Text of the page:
(Offered by guest Blogger Philip Clayton, Ingraham Professor of Theology at Claremont School of Theology. Clayton earned a joint PhD in Religious Studies and Philosophy from Yale University and has held visiting appointments at Harvard University, the University of Cambridge, and the University of Munich. He has published over 20 books and hundreds of academic and popular articles.)
It’s not that Roger Olson wrongly describes process theology. It’s that he has set up a battle to the death: Christian or process. Scripture or secular modernism. When you build battles like this, someone’s going to get hurt.
Olson’s recent Patheos post “Why I Am Not a Process Theologian,” may look at first like a simple academic exercise. All he wants to do, you might think, is to get clear on 10 things that all process theologians affirm. There’s nothing wrong with this; we all love Top Ten lists; there’s even a website devoted just to lists like this.
If this were a session at the American Academy of Religion, I would quibble with four or five of Olson’s formulations. But no matter. Of academic quibbles there is no end, and much quibbling is wearying to the soul.
The quibbles don’t matter, because the focus of Olson’s post has nothing to do with trying to get process theology right. Its goal is to tell us why we, as good Christians, should never turn to process thought as an ally. Ever. And people are listening to Roger Olson. So far, close to a thousand people have shared his post with their followers on social media.
I have a much more simple take on process theology. Its main conviction is that God is influenced by his relations with us. As one process thinker says, “God is the Supremely Related One.” Like us, God too is in process. There are “pure” versions of process, which talk a lot about a philosopher named Whitehead and are hard to understand. Far more interesting, though, are the “impure” versions — the ones that emphasize in lots of different ways that God is relational to the core. Process theologians push against the boundaries of classical orthodoxy in the name of a genuinely relational God. They do this not because they love Whitehead more than Jesus, but because they see in Jesus’ message an emphasis on relational love — a message that a lot of classical theologians seem to have forgotten, but that process theologians have moved front and center.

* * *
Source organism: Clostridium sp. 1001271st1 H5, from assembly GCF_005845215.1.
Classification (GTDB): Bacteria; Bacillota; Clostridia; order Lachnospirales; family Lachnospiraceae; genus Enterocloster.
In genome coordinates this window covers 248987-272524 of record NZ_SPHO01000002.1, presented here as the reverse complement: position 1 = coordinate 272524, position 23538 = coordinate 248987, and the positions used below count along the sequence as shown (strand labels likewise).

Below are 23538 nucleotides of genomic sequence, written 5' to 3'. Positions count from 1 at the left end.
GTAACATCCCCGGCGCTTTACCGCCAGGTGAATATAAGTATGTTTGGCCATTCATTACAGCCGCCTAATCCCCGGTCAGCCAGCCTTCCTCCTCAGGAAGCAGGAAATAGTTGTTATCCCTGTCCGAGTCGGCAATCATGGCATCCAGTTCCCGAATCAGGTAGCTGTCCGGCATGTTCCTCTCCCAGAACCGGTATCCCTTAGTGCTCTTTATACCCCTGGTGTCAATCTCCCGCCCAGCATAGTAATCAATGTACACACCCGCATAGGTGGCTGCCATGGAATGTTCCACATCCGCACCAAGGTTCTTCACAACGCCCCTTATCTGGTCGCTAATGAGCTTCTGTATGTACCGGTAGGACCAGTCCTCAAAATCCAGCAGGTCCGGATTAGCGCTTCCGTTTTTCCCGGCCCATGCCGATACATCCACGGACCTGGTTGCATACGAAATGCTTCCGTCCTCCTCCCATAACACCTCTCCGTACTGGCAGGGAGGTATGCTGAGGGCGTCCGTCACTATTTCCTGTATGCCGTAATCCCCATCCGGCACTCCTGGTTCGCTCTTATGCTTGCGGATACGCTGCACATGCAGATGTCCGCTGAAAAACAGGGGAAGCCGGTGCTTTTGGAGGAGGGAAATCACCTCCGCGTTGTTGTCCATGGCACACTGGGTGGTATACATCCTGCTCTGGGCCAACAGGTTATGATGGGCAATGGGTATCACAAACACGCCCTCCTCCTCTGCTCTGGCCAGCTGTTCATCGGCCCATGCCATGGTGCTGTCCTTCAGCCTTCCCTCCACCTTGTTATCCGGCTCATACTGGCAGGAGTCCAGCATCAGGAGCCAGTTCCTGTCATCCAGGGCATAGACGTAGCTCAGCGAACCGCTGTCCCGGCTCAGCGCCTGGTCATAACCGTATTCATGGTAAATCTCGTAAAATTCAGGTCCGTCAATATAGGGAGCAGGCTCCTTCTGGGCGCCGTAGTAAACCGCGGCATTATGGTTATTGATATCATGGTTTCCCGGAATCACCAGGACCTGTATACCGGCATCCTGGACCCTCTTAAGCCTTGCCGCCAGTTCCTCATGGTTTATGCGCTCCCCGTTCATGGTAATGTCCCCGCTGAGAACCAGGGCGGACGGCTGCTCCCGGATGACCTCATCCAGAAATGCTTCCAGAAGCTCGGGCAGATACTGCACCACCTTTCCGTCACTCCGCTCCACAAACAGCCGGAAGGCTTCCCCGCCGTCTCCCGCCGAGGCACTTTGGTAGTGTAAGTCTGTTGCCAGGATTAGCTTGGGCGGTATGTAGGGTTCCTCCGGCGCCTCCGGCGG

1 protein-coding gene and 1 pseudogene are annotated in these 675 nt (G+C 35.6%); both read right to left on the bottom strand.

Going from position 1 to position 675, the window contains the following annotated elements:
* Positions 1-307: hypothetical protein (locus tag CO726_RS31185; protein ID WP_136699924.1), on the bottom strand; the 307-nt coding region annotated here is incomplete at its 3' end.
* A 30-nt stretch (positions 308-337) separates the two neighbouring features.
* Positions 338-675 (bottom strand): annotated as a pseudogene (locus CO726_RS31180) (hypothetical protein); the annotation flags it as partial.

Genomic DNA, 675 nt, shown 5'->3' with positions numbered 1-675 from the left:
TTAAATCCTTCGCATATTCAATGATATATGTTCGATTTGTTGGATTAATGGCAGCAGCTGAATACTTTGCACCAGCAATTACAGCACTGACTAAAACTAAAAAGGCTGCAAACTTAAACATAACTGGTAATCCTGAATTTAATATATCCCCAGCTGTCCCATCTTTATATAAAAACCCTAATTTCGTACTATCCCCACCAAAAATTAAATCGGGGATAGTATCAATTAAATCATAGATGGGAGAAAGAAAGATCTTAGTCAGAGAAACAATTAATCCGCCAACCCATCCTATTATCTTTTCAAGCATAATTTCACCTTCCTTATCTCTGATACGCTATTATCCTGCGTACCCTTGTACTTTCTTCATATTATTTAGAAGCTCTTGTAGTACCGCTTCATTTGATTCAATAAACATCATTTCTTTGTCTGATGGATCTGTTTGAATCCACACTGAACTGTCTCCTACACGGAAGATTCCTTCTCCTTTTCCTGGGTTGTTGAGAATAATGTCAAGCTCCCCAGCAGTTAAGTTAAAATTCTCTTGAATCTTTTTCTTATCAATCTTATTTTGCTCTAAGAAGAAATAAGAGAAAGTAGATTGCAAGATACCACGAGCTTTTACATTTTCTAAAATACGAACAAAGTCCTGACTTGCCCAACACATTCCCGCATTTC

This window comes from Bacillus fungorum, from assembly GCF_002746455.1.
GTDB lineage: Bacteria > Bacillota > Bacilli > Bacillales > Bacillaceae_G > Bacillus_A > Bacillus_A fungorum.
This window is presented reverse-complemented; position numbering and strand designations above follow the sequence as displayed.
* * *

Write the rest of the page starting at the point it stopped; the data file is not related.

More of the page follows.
Olson comes at it from a completely different angle. His goal is to deconstruct process thought by listing its 10 most egregious sins. Lest anyone should miss the point, his criticisms grow increasingly acerbic: “Is there anything redeemable in process theology? Not that I cannot find elsewhere.” Which amounts to saying: There is nothing redeemable in process. Nothing.
In case you may have walked away from this post unsure of Olson’s final judgment, he makes it amply clear in responding to the comments from readers. “Hard core” process thinkers, he suspects, cannot be Christians, not even second-rate ones: “I’m not sure a hard core process theologian who denies the ontological deity of Christ, for example, can be a Christian.” Those are harsh words.